Then and Now: Hot Shoppes

 

The photo on the left shows the Hot Shoppes location at 1325 Lee Highway in Rosslyn, during the 1930s. It was part of the chain started locally by J. Willard Marriott in 1927.

Marriott and his wife, Alice, moved to the D.C. area from Utah. He launched a restaurant based on his affinity for American Southwest foods such as spicy BBQ, chili and tamales. The name came from his desire for a restaurant that would provide hot food to warm the D.C. residents during the wet chill of an Eastern winter.

The couple built their Hot Shoppes brand on the slogans “food for the entire family” and “square meals at a fair price.” Over time, the menu expanded to include all types of fare besides Southwest dishes, but the attention to service remained. Eventually, that commitment to service and hospitality led to success in other areas, most notably the family’s well known hotel brand.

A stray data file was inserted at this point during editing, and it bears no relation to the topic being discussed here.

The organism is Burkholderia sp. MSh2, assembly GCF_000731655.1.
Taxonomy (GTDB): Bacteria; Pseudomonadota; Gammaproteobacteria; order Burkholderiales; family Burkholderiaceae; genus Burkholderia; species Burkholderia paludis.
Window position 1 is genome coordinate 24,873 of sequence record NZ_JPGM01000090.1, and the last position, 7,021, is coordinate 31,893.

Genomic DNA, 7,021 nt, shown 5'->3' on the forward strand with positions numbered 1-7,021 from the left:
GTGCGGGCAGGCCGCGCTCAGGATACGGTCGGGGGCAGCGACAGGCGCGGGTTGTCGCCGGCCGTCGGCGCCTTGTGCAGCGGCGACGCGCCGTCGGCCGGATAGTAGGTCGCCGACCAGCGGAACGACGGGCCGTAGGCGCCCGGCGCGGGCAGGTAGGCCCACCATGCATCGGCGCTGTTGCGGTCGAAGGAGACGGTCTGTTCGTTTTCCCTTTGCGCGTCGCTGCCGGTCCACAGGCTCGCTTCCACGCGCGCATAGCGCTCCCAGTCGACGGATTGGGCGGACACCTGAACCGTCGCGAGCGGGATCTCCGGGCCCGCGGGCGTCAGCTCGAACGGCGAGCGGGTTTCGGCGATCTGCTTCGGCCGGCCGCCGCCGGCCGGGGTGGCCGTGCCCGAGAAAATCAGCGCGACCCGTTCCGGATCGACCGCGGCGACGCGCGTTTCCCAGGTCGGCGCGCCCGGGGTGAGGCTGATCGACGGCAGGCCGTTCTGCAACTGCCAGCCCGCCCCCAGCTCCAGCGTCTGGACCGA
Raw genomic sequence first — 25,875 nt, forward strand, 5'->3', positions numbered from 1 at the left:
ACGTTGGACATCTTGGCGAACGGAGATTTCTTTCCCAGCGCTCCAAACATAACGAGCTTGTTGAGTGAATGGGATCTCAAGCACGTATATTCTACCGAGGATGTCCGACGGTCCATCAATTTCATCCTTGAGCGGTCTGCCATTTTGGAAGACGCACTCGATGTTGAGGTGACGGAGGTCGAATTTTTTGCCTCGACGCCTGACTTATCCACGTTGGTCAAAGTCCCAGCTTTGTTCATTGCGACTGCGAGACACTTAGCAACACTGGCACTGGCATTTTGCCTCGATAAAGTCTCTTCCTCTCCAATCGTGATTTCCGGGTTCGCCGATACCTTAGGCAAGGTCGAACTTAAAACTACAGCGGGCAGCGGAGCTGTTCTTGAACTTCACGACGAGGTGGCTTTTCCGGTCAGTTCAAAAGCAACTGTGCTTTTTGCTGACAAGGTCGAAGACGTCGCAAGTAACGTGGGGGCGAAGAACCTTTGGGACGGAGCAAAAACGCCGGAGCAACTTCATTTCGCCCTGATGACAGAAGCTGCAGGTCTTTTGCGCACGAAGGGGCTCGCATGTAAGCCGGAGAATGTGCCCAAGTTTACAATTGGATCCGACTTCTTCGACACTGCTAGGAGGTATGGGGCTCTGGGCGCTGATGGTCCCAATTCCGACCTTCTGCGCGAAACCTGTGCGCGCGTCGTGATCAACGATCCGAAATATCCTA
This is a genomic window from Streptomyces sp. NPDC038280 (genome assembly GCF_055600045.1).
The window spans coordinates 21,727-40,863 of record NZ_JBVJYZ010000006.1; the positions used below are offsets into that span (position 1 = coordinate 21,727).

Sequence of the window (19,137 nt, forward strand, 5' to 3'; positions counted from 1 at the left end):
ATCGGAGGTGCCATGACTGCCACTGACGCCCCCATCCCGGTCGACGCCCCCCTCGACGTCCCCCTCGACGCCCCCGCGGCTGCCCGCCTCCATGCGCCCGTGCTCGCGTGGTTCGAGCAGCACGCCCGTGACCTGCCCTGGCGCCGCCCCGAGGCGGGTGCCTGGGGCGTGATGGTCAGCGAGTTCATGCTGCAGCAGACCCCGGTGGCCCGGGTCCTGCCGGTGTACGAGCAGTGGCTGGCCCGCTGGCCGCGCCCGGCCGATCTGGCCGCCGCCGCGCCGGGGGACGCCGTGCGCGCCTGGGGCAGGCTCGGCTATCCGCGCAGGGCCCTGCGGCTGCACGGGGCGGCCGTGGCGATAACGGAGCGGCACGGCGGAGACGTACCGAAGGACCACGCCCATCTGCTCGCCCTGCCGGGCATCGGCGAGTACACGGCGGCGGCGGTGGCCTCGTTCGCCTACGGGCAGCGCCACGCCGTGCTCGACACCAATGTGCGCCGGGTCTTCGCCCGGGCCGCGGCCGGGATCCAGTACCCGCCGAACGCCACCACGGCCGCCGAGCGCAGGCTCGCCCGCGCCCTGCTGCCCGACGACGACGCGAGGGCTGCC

(Marriott’s first hotel, which opened in 1957, was the Twin Bridges Motor Hotel, located near the 14th Street Bridge in Arlington.)

By 1960, there were 70 Hot Shoppes in D.C. and seven states. Jazz musician Duke Ellington and his band recorded seven versions of the Hot Shoppes theme song, which aired in radio ads from 1967-1968.

The last one closed in 1999. However, fans will be pleased to know at least one of the restaurants will be resurrected, as noted in the Washingtonian’s December 2011 interview Marriott’s son, Bill.

The photo on the right shows how the area looks now. It is where the area formerly known as “Rosslyn Circle” used to be, but is now Arlington Gateway Park.

Below is a commercial for Hot Shoppes from 1970.

Historic photo courtesy Arlington Public Library’s Virginia Room

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